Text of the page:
“If you have a chair that doesn’t fit you well and you’re not comfortable in it but Medicare already paid for it, they’re not going to give you another one for five years,” says Paul Lane, the accessibility specialist and tech access lead for United Spinal Association’s Tech Access Initiative.

Medicare’s expanded wheelchair benefit

Last year, Medicare expanded its coverage of power wheelchairs to include power seat elevation. That feature helps users reach countertops and cabinets more easily.

“This landmark Medicare decision to cover seat elevation is a major milestone that will improve the quality of life for so many who rely on this technology,” says Chiquita Brooks-LaSure, the Centers for Medicare and Medicaid Services (CMS) Administrator in a statement.

You’ll need an evaluation from a trained medical professional to qualify for the seat-lift benefit.

The Independence Through Enhancement of Medicare and Medicaid (ITEM) Coalition of groups such as the Medicare Rights Center and the United Spinal Association wants Medicare to also cover power-standing features for wheelchairs.

“Standing wheelchairs can cut down on pressure sores and increase bowel and bladder function,” says Lane.

CMS has said it plans to consider covering them in the future.

Where to get wheelchairs and scooters

To buy or rent a wheelchair or scooter and get reimbursed by Medicare, you need to go to a durable medical equipment supplier that takes Medicare assignment. You can find ones near you on the Medicare.gov site.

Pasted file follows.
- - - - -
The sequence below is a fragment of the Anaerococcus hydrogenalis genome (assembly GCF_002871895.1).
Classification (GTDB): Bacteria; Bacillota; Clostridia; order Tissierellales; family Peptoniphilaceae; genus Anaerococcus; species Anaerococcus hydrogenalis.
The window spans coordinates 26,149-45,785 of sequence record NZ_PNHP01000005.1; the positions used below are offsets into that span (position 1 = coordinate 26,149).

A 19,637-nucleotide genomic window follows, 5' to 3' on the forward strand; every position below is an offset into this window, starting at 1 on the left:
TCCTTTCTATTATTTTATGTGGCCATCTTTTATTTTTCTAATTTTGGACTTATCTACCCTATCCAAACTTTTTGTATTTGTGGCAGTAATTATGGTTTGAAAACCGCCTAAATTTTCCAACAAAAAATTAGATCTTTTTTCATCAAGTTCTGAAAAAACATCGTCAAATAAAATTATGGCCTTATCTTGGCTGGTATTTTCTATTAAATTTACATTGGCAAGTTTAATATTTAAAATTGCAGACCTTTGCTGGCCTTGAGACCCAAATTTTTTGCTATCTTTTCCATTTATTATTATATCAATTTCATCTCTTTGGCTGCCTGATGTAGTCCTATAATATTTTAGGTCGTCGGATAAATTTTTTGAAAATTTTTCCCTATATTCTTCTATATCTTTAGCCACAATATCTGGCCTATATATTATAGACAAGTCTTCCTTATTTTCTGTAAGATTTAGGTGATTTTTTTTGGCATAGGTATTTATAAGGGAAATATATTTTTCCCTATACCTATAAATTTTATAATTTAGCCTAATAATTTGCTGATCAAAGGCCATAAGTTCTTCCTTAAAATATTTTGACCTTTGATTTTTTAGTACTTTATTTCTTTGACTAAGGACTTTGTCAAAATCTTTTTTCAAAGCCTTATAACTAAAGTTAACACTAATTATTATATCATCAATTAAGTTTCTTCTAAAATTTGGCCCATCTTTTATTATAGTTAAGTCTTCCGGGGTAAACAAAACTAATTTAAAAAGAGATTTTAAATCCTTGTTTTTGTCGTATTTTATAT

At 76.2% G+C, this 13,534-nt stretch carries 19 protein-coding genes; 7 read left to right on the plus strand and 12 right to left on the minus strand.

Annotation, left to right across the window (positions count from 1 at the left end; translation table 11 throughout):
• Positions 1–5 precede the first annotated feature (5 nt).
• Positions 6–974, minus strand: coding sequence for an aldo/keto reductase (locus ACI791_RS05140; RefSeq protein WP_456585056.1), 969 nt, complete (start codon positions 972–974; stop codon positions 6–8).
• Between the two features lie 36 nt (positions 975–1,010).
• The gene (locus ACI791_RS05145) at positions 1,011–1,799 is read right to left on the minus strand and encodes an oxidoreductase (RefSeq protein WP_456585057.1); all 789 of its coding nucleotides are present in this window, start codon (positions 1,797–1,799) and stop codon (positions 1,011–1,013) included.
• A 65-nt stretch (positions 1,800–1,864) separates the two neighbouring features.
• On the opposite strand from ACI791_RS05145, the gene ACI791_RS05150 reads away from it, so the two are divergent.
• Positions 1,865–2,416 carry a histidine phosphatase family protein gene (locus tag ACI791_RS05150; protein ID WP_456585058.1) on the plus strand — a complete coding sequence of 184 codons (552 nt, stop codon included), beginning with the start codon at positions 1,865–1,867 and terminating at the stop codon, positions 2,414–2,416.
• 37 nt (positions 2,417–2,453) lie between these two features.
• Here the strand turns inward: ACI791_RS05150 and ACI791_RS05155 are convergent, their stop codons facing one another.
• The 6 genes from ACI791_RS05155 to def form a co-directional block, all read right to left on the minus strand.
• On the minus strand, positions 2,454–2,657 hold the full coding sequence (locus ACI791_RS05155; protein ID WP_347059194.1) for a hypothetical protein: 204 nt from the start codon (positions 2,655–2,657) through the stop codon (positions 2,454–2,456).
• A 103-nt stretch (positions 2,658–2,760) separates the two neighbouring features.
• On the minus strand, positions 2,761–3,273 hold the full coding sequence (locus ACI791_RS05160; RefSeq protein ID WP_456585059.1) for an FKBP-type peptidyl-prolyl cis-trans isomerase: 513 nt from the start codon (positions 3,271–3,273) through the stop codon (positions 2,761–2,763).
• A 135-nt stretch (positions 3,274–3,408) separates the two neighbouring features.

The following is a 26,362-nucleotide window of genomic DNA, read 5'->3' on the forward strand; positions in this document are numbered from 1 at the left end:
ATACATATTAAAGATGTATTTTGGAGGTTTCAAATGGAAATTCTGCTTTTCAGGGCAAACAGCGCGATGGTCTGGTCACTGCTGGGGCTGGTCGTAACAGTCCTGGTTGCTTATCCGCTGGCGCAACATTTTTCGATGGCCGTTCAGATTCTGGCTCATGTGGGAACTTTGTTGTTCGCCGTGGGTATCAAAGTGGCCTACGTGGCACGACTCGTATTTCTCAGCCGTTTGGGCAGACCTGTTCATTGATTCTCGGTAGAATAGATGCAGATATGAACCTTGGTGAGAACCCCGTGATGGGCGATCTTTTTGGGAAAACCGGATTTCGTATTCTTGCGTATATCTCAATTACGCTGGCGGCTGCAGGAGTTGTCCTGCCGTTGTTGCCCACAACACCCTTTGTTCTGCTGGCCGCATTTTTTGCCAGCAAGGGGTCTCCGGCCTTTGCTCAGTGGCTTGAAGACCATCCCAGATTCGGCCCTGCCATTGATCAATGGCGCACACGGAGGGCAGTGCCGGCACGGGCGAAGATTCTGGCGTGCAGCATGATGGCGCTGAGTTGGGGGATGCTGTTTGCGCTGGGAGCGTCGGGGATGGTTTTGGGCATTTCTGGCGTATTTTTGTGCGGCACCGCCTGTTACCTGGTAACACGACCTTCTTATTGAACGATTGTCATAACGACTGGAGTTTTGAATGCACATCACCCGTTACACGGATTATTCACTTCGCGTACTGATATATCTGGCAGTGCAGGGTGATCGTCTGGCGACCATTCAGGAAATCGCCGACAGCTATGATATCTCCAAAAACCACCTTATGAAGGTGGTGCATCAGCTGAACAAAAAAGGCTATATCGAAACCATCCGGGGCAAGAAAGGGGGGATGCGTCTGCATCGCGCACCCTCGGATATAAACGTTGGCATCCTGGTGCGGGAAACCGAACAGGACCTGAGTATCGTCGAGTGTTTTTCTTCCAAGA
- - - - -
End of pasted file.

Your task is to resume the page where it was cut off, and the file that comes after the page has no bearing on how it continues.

Don’t purchase a wheelchair at a drugstore or department store just because it’s convenient and you assume the store has Medicare certification. “If you go to a corner pharmacy in a remote area, I doubt they’re certified,” says Omdahl.

Be careful with nomenclature: A supplier that’s Medicare-approved but doesn’t take assignment might charge you more for a wheelchair or scooter than Medicare’s approved amount.

Medicare Advantage rules

Medicare Advantage plans from private health insurers (the alternative to traditional Medicare) have their own networks of wheelchair and scooter suppliers as well as their own mobility-device coverage rules.

“I found one Medicare Advantage insurer that will transfer ownership of a wheelchair to the user after 13 months, a second that will transfer certain items and one that never transfers no matter how many co-payments you make,” says Omdahl.

Getting an assessment first

Before you buy or rent a wheelchair or scooter, your doctor or the equipment supplier must visit your home to verify that you can actually use it there.

The durable medical equipment supplier may send a certified Assisted Technology Professional (ATP) to make the assessment and to determine the chair or scooter features you need and that Medicare will approve.

“They’re pretty well versed. They’ll say, ‘Medicare won’t pay for that. Medicare won’t pay for this.’ They guide you along the way,” says Lane.

Narrow doorway problems

A home assessment is critically important before getting a wheelchair since some models are too wide to fit through doorways.

“I had a chair five or six years ago and it was just huge and hard for me to get into different doorways in my home,” says Lane. “I would scrape up a lot of walls.”

Omdahl recalls when she was a home care nurse helping a woman with a broken hip who got a wheelchair that didn’t fit through her bedroom door. “I moved the bed into the doorway and taught the woman how to stand up and hop on her bed,” Omdahl says.

The United Spinal Association site has user reviews of thousands of wheelchairs. You can search by model, manufacturer or type.